6. Yes, these are stunning! I was reading along and wondering how you got the outside so smooth and see that you mention the forming technique-- I am going to try that next time to see if I can avoid wrinkles in my bagels.

    1. I've been nervous about trying it, but I'm so happy with the results.

  7. Wow...these look absolutely incredible. I think I will have to try the shaping method of joining two ends of a rope, rather than poking a hole in the dough ball. Most times I have made bagels they have come out a bit wrinkly like you described. Thanks for all the great information!

    1. Thanks! I was really excited about how smooth they were!

  8. I trust you, so I know you are not making any statement that is not true. HOWEVER, it would be nice to put these bagels to a taste-test.

    I shall now wait anxiously for FedEx next day delivery! HA! ;-)

  9. Mine did come apart so I appreciate the seal with water tip.

  10. I made hundreds of thousands of New York water bagels when I worked at Bagel Maven in the 1980's. The smell of fresh bagels baking is still one of my favorites. We used an old family recipe straight from their NY deli days. Best bagels ever!

    1. I am so impressed that we have a bagel master in our midst!!

  11. I never knew that flour had malt added to it. I need to read up to see which brands have it added. Yuor bagels look amazing! Perfect, really.

    1. If you grind your own flour, it won't be in there, but most packaged all purpose and bread flour in the US will have it in there.

  12. Thank you Sophia! I still get giddy when things work out.

  13. What lovely plump bagels Karen, loved reading this post all about their history :)

  14. These bagels look amazing! It's been so long since I've made bagels, I need to again!

  15. Karen, I may never make these bagels myself, but I'm going to treasure this post. In fact, I'm going to bookmark it right now. As a "girl" who knows her bagels (by heritage and from too many taste testings), I can honestly say that yours look mouth watering. If you need more taste testers, just let me know:)

  16. That right up there? Bagel perfection. That's all that needs to be said. I bow to you.

  17. These are extremely impressive. Honestly, there are plenty of "bagel" places in NYC that could use your recipe!!

  18. Everything bagels are my absolute favorite!!! I love to eat them sliced in half, lightly toasted, and with egg or chicken salad to make a bagel sandwich :) I need to get a few of these ingredients that I don't have (malt powder, wheat gluten) and then I'm SO making these! Great recipe :D

  19. Born and raised in N.Y. 6 years in NYC and this is the best recipe ive used to date. I made these and came out great im gonna try adding more salt and a bit more malt powder and im hoping it will rival or beat out my favorite bagels in NYC....its darn close as is great job!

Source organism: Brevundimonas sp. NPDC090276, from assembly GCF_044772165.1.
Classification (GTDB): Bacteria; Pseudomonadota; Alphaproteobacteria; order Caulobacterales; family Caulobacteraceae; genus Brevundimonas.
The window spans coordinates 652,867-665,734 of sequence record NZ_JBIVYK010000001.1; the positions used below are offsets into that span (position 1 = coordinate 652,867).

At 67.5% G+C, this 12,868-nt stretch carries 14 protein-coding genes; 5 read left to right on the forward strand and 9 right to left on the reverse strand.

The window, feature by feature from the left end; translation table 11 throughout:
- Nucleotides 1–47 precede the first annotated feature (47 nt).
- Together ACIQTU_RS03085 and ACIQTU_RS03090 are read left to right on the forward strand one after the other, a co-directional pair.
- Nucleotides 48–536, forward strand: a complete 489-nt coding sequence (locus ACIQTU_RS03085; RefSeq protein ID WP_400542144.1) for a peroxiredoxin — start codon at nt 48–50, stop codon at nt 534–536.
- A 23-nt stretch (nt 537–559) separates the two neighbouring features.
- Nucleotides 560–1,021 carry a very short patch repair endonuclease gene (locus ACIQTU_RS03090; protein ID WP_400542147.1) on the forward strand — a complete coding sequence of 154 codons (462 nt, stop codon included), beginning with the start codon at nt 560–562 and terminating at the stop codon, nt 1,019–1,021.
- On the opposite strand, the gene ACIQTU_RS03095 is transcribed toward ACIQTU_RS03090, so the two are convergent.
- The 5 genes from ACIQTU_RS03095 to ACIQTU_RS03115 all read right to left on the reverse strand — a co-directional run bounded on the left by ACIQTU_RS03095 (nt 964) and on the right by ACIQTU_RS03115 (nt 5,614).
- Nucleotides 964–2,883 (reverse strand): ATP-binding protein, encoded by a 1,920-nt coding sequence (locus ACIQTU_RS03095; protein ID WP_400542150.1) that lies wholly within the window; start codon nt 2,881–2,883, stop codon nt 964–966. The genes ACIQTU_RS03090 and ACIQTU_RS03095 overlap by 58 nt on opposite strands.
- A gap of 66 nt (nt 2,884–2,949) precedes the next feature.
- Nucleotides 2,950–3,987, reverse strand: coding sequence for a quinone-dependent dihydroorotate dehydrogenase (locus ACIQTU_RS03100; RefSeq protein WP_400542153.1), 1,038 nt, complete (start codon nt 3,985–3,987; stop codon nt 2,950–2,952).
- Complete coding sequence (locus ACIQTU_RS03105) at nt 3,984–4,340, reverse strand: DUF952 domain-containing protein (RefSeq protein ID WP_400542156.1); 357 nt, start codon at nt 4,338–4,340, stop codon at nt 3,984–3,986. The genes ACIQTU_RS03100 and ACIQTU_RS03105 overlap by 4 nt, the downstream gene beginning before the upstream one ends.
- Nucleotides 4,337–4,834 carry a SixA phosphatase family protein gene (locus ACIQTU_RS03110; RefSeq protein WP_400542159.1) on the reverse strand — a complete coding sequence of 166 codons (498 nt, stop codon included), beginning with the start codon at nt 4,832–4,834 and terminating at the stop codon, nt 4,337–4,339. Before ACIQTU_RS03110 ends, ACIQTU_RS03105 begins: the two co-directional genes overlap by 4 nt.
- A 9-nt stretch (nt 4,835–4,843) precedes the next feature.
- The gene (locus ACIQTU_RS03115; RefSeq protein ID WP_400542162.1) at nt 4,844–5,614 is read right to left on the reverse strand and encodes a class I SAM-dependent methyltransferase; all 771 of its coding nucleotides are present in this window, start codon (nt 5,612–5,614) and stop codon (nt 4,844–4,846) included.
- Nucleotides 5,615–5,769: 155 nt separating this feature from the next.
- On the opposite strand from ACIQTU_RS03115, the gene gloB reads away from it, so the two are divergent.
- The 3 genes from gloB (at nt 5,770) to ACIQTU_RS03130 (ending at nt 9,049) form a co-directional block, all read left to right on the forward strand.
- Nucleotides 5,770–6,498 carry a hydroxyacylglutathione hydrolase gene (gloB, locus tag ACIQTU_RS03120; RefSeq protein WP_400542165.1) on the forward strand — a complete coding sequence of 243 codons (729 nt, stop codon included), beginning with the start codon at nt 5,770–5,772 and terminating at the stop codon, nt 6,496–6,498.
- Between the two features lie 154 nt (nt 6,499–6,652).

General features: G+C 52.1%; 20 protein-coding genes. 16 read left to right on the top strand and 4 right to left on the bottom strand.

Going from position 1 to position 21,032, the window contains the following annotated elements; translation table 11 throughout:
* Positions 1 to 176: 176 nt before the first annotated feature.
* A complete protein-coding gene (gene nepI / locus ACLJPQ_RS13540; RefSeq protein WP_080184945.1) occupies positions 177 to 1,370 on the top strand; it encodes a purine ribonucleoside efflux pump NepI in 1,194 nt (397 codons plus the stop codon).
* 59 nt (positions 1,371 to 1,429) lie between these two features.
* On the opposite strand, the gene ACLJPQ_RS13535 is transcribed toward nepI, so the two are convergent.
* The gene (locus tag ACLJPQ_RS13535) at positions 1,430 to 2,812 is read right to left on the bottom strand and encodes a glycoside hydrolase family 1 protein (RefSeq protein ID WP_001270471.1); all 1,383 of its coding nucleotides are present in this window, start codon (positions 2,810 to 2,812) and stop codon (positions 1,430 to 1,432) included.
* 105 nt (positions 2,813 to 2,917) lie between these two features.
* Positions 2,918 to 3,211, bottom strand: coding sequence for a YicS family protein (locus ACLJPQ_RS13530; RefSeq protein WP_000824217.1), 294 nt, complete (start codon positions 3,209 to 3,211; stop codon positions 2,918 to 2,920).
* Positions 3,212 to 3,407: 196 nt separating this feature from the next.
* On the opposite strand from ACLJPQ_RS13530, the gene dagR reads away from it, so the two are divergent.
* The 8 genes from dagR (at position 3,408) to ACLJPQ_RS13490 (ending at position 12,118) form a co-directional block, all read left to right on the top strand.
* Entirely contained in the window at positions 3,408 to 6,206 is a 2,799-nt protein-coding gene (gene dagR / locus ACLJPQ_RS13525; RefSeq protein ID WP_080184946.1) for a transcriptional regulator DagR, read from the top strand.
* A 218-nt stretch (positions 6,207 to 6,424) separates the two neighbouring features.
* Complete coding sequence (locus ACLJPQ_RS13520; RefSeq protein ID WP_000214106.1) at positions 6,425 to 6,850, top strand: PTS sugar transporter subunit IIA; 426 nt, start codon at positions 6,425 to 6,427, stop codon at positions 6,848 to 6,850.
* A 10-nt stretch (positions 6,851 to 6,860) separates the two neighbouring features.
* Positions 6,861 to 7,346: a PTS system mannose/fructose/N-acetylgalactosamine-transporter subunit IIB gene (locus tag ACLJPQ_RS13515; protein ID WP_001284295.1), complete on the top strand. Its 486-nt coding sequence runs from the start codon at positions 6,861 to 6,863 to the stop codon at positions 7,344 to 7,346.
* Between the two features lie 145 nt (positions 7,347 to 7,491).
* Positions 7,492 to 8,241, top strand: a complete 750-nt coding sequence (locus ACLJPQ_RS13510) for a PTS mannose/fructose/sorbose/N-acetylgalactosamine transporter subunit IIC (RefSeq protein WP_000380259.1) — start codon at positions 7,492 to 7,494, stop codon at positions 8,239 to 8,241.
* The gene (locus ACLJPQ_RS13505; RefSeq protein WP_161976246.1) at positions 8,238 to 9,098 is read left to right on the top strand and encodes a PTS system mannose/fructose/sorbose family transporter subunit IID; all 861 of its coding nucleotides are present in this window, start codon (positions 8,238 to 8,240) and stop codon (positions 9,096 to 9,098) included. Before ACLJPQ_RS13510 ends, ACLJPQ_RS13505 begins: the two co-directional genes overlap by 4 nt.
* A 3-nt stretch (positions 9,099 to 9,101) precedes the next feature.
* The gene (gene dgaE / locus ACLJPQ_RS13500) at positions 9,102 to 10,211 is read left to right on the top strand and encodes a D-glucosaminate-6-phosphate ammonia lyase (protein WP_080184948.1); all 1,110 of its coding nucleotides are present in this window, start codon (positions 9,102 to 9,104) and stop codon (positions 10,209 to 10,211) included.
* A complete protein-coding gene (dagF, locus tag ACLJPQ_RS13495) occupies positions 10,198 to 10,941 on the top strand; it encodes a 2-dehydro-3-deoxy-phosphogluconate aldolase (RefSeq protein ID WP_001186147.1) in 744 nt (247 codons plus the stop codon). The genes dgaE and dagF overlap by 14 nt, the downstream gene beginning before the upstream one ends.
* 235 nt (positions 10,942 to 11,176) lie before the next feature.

20. Love this recipe... just baked them. Wish I could upload a picture. As a lifelong NYer, I will certify that these are the real deal. I tried Peter Reinhart’s recipe, but it doesn’t include the vital gluten... which takes up 100 notches! Next time I think I need to add more water to make the rolling process a little easier. I did add a couple of tablespoons but it must have been zero humidity in my kitchen because they needed a little more. I will be making this recipe every week! Thank you!!!

    1. Thanks so much for leaving your feedback Susan! I love it! These are the real deal in my mind. I'm so happy you agree =)

  21. Hi Karen; just verifying bake at 460F? I have mine all made and will bake in the morning. Yours look awesome. I love NY bagels. My daughter moved there in 2018.

  22. Hi Karen, thanks for the wonderful bagel recipe. My first attempt turned out great. Just like NY bagels. My daughter has lived there for about three years and that is our treat when she comes home. Now I can make my own. I posted the pictures on Facebook and all my friends were wanting some. That dozen didn't make it thru the day! LOL Deb T

  23. Oh Karen one question how long can the bagels sit in the frig before baking them? Thanks Deb T

  24. Karen I am going to try this awesome looking recipe this weekend. Do you have any recipes for egg bagels?

    1. Yes, I do!

  25. I have searched a long time to find a good NY bagel recipe. And this is it, I’m a professional baker and love this recipe. It was definitely finding malt syrup so I had to use molasses and fresh yeast. The bagels came out amazing.